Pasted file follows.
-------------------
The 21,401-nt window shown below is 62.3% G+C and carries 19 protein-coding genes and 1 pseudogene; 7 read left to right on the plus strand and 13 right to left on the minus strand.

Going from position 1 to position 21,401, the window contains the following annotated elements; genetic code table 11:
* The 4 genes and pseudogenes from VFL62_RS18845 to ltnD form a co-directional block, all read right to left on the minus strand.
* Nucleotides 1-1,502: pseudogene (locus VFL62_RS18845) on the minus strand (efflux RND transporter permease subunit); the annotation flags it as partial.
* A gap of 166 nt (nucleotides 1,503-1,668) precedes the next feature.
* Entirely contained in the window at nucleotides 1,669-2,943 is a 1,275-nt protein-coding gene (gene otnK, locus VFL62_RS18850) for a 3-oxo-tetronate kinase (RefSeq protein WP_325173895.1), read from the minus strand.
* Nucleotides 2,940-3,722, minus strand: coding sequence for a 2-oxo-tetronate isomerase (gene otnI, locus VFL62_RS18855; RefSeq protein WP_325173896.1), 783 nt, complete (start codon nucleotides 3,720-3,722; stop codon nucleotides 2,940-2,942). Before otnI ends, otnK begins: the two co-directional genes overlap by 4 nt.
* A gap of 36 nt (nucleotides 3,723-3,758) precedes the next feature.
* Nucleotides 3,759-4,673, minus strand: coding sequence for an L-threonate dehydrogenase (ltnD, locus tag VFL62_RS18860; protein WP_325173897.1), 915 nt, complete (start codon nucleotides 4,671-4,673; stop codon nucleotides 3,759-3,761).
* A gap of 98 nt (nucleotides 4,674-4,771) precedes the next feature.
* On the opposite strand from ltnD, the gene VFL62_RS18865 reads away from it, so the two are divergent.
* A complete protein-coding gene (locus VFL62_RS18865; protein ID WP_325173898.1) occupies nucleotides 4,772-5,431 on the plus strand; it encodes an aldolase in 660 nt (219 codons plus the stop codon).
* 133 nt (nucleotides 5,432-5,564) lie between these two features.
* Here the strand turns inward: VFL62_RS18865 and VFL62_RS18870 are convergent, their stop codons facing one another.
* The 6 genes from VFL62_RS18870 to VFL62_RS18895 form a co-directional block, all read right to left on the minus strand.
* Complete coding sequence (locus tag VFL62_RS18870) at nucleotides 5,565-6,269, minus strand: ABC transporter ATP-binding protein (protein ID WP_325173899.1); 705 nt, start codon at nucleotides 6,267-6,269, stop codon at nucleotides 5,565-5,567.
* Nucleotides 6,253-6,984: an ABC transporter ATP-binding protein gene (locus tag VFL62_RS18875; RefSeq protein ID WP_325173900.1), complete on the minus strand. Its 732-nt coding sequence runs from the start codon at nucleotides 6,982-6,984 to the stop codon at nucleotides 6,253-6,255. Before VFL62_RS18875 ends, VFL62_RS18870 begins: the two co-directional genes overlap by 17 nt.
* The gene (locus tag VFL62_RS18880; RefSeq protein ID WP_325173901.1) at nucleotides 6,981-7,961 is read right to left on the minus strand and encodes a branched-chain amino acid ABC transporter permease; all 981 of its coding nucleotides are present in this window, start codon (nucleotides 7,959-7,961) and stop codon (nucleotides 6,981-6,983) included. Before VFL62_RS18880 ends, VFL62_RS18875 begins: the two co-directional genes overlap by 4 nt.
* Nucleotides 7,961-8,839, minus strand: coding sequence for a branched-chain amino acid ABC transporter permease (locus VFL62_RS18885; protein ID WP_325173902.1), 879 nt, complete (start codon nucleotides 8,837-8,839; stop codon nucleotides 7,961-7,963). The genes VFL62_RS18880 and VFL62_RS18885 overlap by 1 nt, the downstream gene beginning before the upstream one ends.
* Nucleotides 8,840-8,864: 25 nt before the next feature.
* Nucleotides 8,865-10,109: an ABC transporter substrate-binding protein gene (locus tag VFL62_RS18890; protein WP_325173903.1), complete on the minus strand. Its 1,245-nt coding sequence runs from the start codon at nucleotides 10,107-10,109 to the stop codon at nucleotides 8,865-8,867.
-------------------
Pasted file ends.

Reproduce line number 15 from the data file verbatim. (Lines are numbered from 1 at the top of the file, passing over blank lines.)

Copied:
* The 6 genes from VFL62_RS18870 to VFL62_RS18895 form a co-directional block, all read right to left on the minus strand.